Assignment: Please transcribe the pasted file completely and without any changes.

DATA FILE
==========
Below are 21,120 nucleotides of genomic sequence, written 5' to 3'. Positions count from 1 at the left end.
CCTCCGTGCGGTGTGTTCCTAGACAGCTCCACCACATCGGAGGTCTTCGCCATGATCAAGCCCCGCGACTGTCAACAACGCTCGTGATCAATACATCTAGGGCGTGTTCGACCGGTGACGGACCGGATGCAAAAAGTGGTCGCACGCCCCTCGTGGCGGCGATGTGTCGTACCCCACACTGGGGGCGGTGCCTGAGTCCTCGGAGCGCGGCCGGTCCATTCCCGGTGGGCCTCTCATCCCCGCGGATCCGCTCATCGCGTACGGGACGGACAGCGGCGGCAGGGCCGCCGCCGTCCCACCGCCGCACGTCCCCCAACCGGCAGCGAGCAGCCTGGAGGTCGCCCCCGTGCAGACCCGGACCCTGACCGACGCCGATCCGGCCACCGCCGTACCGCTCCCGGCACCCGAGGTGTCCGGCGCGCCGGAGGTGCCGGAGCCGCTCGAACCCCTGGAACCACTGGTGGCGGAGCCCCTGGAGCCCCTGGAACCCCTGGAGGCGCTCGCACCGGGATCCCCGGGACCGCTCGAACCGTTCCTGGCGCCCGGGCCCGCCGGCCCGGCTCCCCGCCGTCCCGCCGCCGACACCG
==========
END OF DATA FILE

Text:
Below are 21,120 nucleotides of genomic sequence, written 5' to 3'. Positions count from 1 at the left end.
CCTCCGTGCGGTGTGTTCCTAGACAGCTCCACCACATCGGAGGTCTTCGCCATGATCAAGCCCCGCGACTGTCAACAACGCTCGTGATCAATACATCTAGGGCGTGTTCGACCGGTGACGGACCGGATGCAAAAAGTGGTCGCACGCCCCTCGTGGCGGCGATGTGTCGTACCCCACACTGGGGGCGGTGCCTGAGTCCTCGGAGCGCGGCCGGTCCATTCCCGGTGGGCCTCTCATCCCCGCGGATCCGCTCATCGCGTACGGGACGGACAGCGGCGGCAGGGCCGCCGCCGTCCCACCGCCGCACGTCCCCCAACCGGCAGCGAGCAGCCTGGAGGTCGCCCCCGTGCAGACCCGGACCCTGACCGACGCCGATCCGGCCACCGCCGTACCGCTCCCGGCACCCGAGGTGTCCGGCGCGCCGGAGGTGCCGGAGCCGCTCGAACCCCTGGAACCACTGGTGGCGGAGCCCCTGGAGCCCCTGGAACCCCTGGAGGCGCTCGCACCGGGATCCCCGGGACCGCTCGAACCGTTCCTGGCGCCCGGGCCCGCCGGCCCGGCTCCCCGCCGTCCCGCCGCCGACACCG